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The Hybridized Fuel Cell Vehicle Model of the University of California, Davis
ISSN: 0148-7191, e-ISSN: 2688-3627
Published March 05, 2001 by SAE International in United States
Annotation ability available
Event: SAE 2001 World Congress
Vehicle manufacturers claim that fuel cell vehicles are significantly more fuel-efficient and emit fewer emissions than conventional internal combustion engine vehicles /1/. A computer model can help to explore and understand the underlying reasons for this potential improvement. In previous published work, the UC Davis Vehicle Model for the case of a load-following Indirect Methanol Fuel Cell Vehicle (IMFCV) has been introduced and discussed in detail /2/.
Because of possible technical barriers with load following vehicles, as well as near term cost issues, hybrid fuel cell vehicle concepts are widely discussed as another fuel cell vehicle option. For load following vehicles, the questions of fast start up and fuel processor dynamics in extreme transient situations, (e.g., during phases of hard acceleration) are not totally resolved at this time. For both of these performance issues, a hybrid design could offer at least an interim solution.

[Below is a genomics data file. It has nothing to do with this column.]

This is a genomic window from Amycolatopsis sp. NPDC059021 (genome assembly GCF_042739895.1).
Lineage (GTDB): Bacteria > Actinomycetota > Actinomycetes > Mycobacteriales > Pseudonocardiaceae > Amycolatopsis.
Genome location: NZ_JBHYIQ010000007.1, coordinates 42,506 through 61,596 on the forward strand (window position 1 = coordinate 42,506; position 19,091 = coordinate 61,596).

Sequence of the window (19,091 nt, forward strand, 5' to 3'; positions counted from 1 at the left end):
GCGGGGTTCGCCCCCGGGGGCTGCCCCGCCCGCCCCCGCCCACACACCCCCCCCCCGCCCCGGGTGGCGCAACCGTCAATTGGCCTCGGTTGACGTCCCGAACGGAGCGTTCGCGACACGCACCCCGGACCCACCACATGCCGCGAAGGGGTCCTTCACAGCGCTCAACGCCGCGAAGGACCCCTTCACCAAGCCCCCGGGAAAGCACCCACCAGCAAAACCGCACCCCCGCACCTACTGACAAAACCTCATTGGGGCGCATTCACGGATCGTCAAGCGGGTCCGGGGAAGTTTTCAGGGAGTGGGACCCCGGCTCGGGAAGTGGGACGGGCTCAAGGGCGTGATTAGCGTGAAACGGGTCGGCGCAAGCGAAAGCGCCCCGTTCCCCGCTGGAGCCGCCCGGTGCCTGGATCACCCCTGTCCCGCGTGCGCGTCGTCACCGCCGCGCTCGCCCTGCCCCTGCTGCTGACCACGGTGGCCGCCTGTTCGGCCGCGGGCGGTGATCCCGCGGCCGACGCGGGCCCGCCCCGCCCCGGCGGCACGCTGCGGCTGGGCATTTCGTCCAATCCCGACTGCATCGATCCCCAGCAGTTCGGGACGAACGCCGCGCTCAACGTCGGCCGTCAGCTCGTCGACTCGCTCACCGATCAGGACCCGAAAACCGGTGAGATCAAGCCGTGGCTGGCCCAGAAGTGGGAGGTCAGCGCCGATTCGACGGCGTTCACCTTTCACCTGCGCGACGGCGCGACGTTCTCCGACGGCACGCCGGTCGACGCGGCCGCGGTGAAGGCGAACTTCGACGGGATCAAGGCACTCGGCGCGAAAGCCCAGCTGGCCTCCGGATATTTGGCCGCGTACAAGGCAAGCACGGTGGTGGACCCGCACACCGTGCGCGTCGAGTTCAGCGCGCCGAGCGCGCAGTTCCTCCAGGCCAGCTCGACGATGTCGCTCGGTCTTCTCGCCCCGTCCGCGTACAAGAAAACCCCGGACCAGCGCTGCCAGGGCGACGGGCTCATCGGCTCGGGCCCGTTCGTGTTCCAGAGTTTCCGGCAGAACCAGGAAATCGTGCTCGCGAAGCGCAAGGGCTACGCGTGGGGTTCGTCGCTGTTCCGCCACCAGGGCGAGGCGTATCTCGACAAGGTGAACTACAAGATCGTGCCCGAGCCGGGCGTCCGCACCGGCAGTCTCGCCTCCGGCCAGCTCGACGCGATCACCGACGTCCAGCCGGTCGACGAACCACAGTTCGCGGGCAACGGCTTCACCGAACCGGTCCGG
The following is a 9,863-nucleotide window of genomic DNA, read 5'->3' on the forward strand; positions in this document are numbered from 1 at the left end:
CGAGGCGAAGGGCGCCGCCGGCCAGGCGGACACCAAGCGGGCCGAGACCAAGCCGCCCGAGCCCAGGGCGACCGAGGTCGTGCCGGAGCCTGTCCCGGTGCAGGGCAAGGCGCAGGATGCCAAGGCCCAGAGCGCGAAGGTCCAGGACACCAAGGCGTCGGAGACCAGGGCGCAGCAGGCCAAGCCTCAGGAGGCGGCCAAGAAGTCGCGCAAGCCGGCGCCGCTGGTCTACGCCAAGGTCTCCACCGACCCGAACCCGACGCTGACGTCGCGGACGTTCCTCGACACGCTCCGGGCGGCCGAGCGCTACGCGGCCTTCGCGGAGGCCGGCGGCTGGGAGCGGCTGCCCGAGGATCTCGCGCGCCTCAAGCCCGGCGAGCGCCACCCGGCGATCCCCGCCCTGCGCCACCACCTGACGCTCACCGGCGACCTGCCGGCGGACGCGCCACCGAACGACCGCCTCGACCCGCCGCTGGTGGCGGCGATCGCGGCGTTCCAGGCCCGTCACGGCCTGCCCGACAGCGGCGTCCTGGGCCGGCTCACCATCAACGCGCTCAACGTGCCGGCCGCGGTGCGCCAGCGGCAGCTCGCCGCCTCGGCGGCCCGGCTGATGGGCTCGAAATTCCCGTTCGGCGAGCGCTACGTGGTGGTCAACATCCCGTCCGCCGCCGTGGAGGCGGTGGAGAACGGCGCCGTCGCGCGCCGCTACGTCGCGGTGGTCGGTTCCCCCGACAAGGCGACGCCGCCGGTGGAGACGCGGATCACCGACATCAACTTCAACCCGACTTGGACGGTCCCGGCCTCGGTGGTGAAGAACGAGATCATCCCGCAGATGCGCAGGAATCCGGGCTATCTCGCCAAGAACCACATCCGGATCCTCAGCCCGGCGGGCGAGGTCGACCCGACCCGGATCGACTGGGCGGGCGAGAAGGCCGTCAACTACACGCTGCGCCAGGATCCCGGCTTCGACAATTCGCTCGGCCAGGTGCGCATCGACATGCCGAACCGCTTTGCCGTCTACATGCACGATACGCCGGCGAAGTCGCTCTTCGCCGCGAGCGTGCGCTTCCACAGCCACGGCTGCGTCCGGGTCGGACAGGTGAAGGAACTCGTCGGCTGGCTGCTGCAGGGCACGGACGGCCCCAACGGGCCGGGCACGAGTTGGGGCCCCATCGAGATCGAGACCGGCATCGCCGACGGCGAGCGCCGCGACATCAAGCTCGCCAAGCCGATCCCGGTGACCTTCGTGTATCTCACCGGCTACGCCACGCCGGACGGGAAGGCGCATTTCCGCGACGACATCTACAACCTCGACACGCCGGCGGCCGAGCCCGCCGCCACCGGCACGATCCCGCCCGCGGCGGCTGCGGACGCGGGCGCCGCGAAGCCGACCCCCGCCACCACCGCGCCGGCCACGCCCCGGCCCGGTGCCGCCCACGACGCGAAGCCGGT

To investigate the potential of the Indirect Methanol Fuel Cell Hybrid Vehicles (IMFCHV) further, the original model for the load following IMFCV has been expanded. First, a battery component model has been added (including a model of a battery controller). Second, a dc-dc converter component model has been included between the fuel cell stack and the battery (to ensure the proper integration of the battery into the overall operation of the electrical system).
The purpose of this work is to explain the underlying modeling philosophy, as well as the algorithms for the hybrid case. The approach followed in this IMFCHV model allows parametric studies to be made over a large range of configurations, and simplifies the effort involved in deciding the optimal design for a given scenario.
Several examples are given to illustrate the capabilities of the model. However the paper is not meant to exhaustively answer specific questions about fuel economy or other vehicle properties. Instead the focus is primarily on the explanation of the algorithms of the simulation, in order to allow a better understanding of the model itself.
CitationHauer, K., Moore, R., and Ramaswamy, S., "The Hybridized Fuel Cell Vehicle Model of the University of California, Davis," SAE Technical Paper 2001-01-0543, 2001, https://doi.org/10.4271/2001-01-0543.
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